Radiohead has been the barometer for everything considered great about rock music following The Bends in 1995. Many Best Of The Decade lists I've seen rate Kid A (2000) near the top, an album I could not get into. Electronic doodling in rock music is nice as an additional extra, like buying an accent piece of furniture, but I hate when rock bands remove guitars completely in favor of blips and bloops (lookin' at you U2 and Radiohead!). The Radiohead album I did get into was the famous freebee In Rainbows (2007). A sturdy bunch of songs packed with that whiny croony thing Thom Yorke does so well. Along similar lines, Coldplay became one of the few new stadium bands of the 21st Century thanks to a string of polished, glossy U2/Radiohead style balladry. A Rush Of Blood To The Head (2002) was a compelling listen evoking a sort of post modern yearning for something more. It's a mellow ride through a mildly tortured soul. The lone downside is that "Clocks" threatened to become as ubiquitous in montages as Green Day's "Good Riddance (Time Of Your Life)" was five years before it. Once I heard "Clocks" used in a scene from ER I saw there was no getting away from that song. Ever.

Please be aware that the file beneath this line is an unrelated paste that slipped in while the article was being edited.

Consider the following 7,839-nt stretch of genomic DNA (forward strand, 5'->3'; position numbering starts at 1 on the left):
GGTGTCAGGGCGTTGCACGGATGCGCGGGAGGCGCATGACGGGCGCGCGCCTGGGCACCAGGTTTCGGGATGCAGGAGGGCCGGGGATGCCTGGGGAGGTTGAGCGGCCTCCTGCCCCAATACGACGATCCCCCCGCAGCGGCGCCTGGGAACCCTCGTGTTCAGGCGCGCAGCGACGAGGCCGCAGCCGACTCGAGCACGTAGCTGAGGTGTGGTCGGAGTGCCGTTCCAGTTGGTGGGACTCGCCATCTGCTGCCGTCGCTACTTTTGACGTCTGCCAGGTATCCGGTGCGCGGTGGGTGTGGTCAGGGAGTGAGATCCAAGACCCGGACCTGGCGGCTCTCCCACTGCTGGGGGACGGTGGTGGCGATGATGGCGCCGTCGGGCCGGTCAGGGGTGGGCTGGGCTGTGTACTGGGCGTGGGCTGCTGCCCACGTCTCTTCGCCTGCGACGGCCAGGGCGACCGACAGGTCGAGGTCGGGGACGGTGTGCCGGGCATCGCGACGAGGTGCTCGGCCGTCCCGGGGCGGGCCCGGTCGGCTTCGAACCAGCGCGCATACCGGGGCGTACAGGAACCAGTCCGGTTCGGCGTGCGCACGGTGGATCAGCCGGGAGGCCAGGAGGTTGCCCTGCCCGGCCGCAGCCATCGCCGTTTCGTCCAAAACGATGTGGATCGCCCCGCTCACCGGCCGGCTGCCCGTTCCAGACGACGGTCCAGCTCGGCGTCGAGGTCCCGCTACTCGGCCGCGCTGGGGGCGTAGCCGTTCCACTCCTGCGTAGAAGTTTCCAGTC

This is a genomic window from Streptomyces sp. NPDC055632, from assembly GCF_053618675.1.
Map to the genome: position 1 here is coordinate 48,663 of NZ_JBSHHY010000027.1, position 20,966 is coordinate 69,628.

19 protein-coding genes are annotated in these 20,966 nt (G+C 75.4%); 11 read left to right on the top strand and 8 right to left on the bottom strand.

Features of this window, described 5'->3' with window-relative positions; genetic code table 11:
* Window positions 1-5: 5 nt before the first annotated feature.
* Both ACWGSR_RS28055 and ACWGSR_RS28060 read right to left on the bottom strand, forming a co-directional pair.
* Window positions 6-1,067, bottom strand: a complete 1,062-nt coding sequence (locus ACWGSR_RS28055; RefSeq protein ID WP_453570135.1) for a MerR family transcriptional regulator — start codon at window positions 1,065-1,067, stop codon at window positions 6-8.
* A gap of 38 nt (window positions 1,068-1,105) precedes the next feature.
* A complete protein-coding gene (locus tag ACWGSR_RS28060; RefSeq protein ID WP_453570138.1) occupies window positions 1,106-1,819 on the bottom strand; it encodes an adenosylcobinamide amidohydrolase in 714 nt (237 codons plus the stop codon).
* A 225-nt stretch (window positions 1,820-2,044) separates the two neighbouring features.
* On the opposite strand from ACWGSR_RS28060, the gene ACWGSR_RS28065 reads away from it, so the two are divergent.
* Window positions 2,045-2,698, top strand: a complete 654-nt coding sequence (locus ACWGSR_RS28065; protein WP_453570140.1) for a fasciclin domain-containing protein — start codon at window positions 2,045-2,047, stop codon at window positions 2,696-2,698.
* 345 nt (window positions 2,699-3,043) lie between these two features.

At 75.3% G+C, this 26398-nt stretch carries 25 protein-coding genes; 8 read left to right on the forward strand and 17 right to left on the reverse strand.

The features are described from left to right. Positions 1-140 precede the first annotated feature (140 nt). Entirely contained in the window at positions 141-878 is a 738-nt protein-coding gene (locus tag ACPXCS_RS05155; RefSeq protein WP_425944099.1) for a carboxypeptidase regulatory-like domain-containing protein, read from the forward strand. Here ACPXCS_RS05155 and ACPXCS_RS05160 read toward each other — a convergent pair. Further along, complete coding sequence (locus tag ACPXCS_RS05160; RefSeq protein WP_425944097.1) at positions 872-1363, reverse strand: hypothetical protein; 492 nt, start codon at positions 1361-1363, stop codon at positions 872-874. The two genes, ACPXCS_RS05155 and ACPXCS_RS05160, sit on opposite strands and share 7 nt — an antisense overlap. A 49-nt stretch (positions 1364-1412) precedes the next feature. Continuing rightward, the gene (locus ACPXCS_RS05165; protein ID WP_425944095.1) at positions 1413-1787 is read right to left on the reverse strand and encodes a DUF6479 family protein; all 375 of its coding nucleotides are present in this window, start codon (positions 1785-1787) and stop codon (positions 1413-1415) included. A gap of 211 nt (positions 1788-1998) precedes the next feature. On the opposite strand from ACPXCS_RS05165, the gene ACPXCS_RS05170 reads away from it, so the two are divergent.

Not to be left in the past, alternative techno rock icon Trent Reznor served up the pretty good With Teeth (2005) for his Nine Inch Nails. It wasn't as inspired as his best work, instead it was consistently good with "Only" becoming my favorite NIN song.
Shiny Happy People Marching
R.E.M. spent most of the time making mediocre albums to a fanbase that kept wondering - when was R.E.M. going to be great again? What happened to those sublime post punk songs with the riddle filled lyrics? In 2008, R.E.M. took a shot at regaining their own title back as jangle rock kings on Accelerate and came damn close to succeeding. On its own terms, Accelerate powers forward by embracing the bands past but not copying it.
R.E.M. had their roots in college rock or what's now called Indie rock which will be the next genre on my list here. Because that's me in the corner, that's me in the spot. light.
December 8th Add On
There were two CDs that I went back and forth on including and ultimately I decided to tack them on. The first is Pearl Jam's latest Backspacer (2009). I didn't think much of this disc when I first got it but since then it has grown and resonated with me strongly so I am adding it on. Also, power pop ace Matthew Sweet generated Kimi Ga Suki (2003) should have been included for its pure chimy catchiness.
Sunday, November 29, 2009
Saturday, November 28, 2009